Secrecy News

GAO Posts Titles of Restricted Reports

Updated below

The Government Accountability Office this week quietly published a list of titles of its restricted reports that have not been publicly released because they contain classified information or controlled unclassified information.  A new link to “Restricted Products” appears at the bottom of the GAO homepage (under Reports & Testimonies).

“This list is intended to keep Congress, federal agencies, and the public informed of the existence of these products. The list consists of all such classified or controlled products issued since September 30, 2014 and will be updated each time a new report is issued,” the GAO webpage says.

“We did not issue a statement or announcement” concerning the new listing, said Timothy L. Minelli of GAO Congressional Relations.

A congressional staffer said the move was prompted by concerns expressed by some Members of Congress and staff that they were unaware of the restricted reports, since they had not been indexed or archived by GAO.

Publication of the titles of restricted GAO reports “was not necessarily universally desired by everyone in Congress,” the staffer said, and “it took about a year” to resolve the issue. But “GAO deserves a lot of credit. They decided it was the right thing to do, and they did it.”

Although primarily aimed at congressional consumers, the new webpage also serves to inform the public. GAO is not subject to the Freedom of Information Act, but will usually entertain requests for records anyway. However, GAO is not authorized to release information that has been classified or controlled by an executive branch agency.

There are several limitations to the new disclosure policy. It does not reflect restricted GAO reports that were generated prior to 2014. It will not cite titles that are themselves classified. And it will not include reports that focus on an individual intelligence agency.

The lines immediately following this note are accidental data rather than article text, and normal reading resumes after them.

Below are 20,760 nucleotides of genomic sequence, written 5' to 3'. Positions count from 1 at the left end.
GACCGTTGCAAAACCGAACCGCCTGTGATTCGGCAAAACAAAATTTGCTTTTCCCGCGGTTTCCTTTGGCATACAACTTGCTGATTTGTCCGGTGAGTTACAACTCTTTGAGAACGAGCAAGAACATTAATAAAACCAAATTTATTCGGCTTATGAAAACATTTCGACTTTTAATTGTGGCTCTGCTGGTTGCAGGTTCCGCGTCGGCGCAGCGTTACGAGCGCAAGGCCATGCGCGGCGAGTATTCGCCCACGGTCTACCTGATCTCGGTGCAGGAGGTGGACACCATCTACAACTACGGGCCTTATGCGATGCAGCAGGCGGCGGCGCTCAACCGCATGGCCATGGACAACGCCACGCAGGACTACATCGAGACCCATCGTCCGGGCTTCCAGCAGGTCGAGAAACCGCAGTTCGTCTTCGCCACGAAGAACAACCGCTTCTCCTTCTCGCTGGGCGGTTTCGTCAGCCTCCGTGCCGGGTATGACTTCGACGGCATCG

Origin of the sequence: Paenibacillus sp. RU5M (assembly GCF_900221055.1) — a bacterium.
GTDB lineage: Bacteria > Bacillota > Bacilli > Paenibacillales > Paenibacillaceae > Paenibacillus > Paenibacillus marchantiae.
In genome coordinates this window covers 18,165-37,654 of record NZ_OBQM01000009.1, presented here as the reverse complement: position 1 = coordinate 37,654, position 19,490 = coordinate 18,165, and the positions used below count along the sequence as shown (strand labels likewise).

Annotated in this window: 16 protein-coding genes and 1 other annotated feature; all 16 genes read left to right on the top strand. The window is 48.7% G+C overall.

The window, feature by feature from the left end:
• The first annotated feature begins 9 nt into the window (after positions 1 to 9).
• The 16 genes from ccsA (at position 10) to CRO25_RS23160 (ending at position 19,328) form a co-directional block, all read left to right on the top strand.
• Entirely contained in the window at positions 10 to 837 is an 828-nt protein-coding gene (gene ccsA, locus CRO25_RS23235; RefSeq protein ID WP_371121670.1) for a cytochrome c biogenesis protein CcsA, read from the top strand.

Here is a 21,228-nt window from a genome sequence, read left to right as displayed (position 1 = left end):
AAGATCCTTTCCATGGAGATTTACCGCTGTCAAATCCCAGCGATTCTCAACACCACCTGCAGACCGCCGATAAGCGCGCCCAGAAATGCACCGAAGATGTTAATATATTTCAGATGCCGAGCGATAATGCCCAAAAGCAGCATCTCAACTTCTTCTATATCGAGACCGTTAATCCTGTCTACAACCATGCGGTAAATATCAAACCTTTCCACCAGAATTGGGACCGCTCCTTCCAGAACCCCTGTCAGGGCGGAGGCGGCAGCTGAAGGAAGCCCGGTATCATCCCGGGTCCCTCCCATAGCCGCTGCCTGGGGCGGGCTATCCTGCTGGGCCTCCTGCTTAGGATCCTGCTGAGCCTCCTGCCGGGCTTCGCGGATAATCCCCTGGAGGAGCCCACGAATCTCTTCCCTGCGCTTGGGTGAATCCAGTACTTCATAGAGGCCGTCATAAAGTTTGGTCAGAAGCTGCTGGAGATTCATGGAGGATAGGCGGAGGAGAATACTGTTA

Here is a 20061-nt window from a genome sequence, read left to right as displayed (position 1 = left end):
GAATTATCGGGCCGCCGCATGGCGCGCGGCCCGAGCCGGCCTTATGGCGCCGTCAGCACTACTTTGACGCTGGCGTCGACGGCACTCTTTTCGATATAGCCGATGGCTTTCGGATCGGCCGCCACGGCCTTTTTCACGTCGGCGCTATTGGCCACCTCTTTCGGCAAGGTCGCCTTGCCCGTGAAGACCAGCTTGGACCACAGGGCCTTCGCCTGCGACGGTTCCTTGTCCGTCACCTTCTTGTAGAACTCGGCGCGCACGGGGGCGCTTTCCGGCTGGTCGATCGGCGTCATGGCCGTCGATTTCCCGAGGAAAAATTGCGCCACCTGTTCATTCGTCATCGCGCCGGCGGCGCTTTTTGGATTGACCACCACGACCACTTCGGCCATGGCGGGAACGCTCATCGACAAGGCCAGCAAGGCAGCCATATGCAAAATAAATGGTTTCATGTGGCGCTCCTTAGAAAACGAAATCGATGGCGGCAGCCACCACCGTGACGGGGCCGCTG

“We excluded titles of products primarily focused on an element of the intelligence community to be consistent with the general practices of the IG [Inspector General] Offices within that IC community, who generally don’t post these titles,” said Mr. Minelli of GAO. “Only titles of products that that are primarily focused on an element of the IC won’t be listed, which we believe will be a very small number, likely less than a handful per year.”

“More common are GAO products that address activities/operations of IC elements in the context of a broader set of questions we are answering, and the titles of these products are being posted,” he said.

“Finally, in a number of cases and pending the classification and sensitivity reviews conducted by the appropriate agencies, GAO will follow its usual practice of trying to issue public versions of classified and sensitive-but-unclassified  products that have had classified and SBU material removed.  These reports are posted on our website and publicly available,” he said.

Update: A listing of GAO restricted report titles from 1971-2011 was obtained and published by GovernmentAttic.org, which also obtained copies of the first page of each GAO report issued prior to 1972 that remains classified.

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